CONNIE MACK dismantled his championship Philadelphia Athletics during World War I, selling off his best players for money in what might have been baseball's first fire sale. Sometimes it seems like the franchise has been just a little off ever since.

Little mourned, the A's moved to Kansas City after the 1954 season. While there, they were best known as the team that supplied the Yankees with the players needed to keep their string of championships going. After Charlie Finley bought the team and moved it to Oakland, the A's attracted as much attention for Finley's antics as for winning three straight world championships in the early 1970s.

More recently, despite general manager Billy Beane's acknowledged ability to create competitive teams out of modest payrolls - Moneyball - they have been somewhat overshadowed in the Bay area by the Giants and sparkling AT & T Park.

Lew Wolff aims to change all that.

Never heard of Wolff? That's not surprising, even though he's entering his third season as the team's owner and managing partner. He's genial and low-key, the anti-Steinbrenner, despite a career as a major developer with ownership stakes in some of the world's toniest hotels such as the Carlyle in New York, the Mansion on Turtle Creek in Dallas and numerous Four Seasons and Fairmont properties.

The 69-year-old magnate is now focused on a bold plan that would have a profound impact on the Athletics with a ripple effect that would spread throughout baseball.

His goal is to build a 32,000-seat, privately financed stadium in Fremont, Calif., as part of a 226-acre complex that will include 2,900 townhomes, 550,000 square feet of retail space and a hotel.

And while the individual components of the project might not be new, they've never been put together in quite this way.

Teams have relocated before. But the A's will respect the Giants' territorial rights and the wishes of Major League Baseball and commissioner Bud Selig (a former frat brother of Wolff's at the University of Wisconsin) by remaining in Alameda County. At the same time, the new spot will allow the franchise to more easily tap into the rich San Jose and Silicon Valley market.

"We really tried to see if we could do this in Oakland," Wolff said in a recent phone interview. "[That city] could really use the infusion downtown, but they just don't have the land.

"We're in the path of growth, a few miles from downtown San Jose. The demand for residential and retail is fairly strong."

Owners have built their own stadiums before. Walter O'Malley financed Dodger Stadium almost 50 years ago. "But we're not kicking anybody out," Wolff pointed out, a reference to the hundreds of mostly Mexican families that were displaced in Chavez Ravine. In recent years, though, almost every new park has been largely publicly financed.

Teams have envisioned using stadiums as the centerpiece for further development. Petco Park in San Diego has revitalized a dilapidated part of the city. But the funding is coming from a variety of sources.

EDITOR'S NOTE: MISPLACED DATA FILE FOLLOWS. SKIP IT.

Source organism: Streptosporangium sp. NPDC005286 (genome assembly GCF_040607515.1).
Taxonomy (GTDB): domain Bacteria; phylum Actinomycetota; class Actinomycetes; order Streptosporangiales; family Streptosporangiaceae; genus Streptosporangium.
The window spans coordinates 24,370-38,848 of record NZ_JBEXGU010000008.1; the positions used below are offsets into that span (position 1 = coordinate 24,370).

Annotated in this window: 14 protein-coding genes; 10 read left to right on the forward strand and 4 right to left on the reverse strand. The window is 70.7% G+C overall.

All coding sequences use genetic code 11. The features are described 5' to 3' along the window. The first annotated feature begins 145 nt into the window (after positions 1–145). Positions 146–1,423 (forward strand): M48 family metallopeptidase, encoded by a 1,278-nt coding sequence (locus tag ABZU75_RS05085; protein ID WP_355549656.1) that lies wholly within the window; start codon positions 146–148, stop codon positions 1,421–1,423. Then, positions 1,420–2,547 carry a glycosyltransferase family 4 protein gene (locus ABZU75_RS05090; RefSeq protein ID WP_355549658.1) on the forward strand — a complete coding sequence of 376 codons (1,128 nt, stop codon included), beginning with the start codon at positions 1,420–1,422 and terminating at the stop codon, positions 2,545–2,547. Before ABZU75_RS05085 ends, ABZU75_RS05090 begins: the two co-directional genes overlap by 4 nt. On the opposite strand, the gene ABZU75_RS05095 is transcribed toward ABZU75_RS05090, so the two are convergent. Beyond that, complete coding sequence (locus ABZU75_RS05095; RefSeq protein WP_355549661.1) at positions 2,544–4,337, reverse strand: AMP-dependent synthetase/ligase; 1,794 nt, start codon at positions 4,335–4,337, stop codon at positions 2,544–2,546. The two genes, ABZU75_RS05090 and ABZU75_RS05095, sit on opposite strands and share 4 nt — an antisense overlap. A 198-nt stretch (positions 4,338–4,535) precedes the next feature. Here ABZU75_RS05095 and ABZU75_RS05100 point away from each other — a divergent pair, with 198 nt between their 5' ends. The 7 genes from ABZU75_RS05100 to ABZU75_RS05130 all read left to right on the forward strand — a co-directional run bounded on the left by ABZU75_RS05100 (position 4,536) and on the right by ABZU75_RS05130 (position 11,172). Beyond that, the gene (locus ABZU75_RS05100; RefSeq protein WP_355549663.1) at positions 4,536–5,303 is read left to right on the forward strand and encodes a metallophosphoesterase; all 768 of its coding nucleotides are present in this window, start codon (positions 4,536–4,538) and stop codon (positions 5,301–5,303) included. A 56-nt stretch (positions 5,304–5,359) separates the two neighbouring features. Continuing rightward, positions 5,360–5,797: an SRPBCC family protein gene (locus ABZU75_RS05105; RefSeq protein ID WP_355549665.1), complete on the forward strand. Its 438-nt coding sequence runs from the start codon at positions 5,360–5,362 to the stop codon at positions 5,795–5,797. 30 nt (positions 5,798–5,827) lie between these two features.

"The difference here is that we would control the development 100 percent," Wolff said. "We need the value of the residential to pay for the ballpark." The result is envisioned as a "Ballpark Village." Projected price tag: $1.8 billion.

Teams have sold naming rights before. The Athletics' deal with Cisco Systems goes farther than that, though. Wolff purchased 143 acres of the land for the proposed site from Cisco and the technology company, in addition to lending its name to the field, will provide its expertise to build what is expected to be the most wired ballpark yet.

And what does it man to the average baseball fan? Well, under Beane the Athletics have finished first or second in the American League West every year since 1999, including five playoffs appearances. They've done that despite maintaining a relatively low payroll that caused them to lose stars like Jason Giambi, Miguel Tejada, Johnny Damon, Tim Hudson, Mark Mulder and Barry Zito who were, or were about to become, free agents.

If the Athletics have the money to retain their best players, or even sign frontline free agents, logic would suggest that even more success should follow.

Wolff isn't sure it's that simple. "It will increase our income significantly," he said. "But I think the goal of Billy Beane and myself is still to keep salaries within the parameters of 50 to 55 percent of revenue.

"This organization has a lot of pride. I inherited a very well-run organization that is very directed toward being profitable. We're profitable today and we plan to remain profitable. I don't think we'll become drunk. Some teams, I think it's fair to say, have become drunk."

The point is that, no matter what the budget, it's still important to spend wisely. "I think Billy's feelings are that just because you have money you don't have to give 8-year contracts," he said.

Maybe not. But perhaps in anticipation for what is to come, Oakland recently made a preemptive deal with Nick Swisher, signing the talented young outfielder to a 5-year, $26.75 million deal even though he wouldn't have been eligible for arbitration until the end of this season.

Development in California is a contact sport, and even though the land-acquisition portion of the plan was completed last week, Wolff still has many hurdles to jump before his dream can become a reality. The next step is to submit a development application to the city.

"I've said this many times before but, in California, if you had a cure for cancer, somebody's going to be against it," he said. "But I'm confident I can get it done. Because it should be done. It doesn't hurt anybody."

It would also give the franchise more solid footing than it's had in nearly a century. *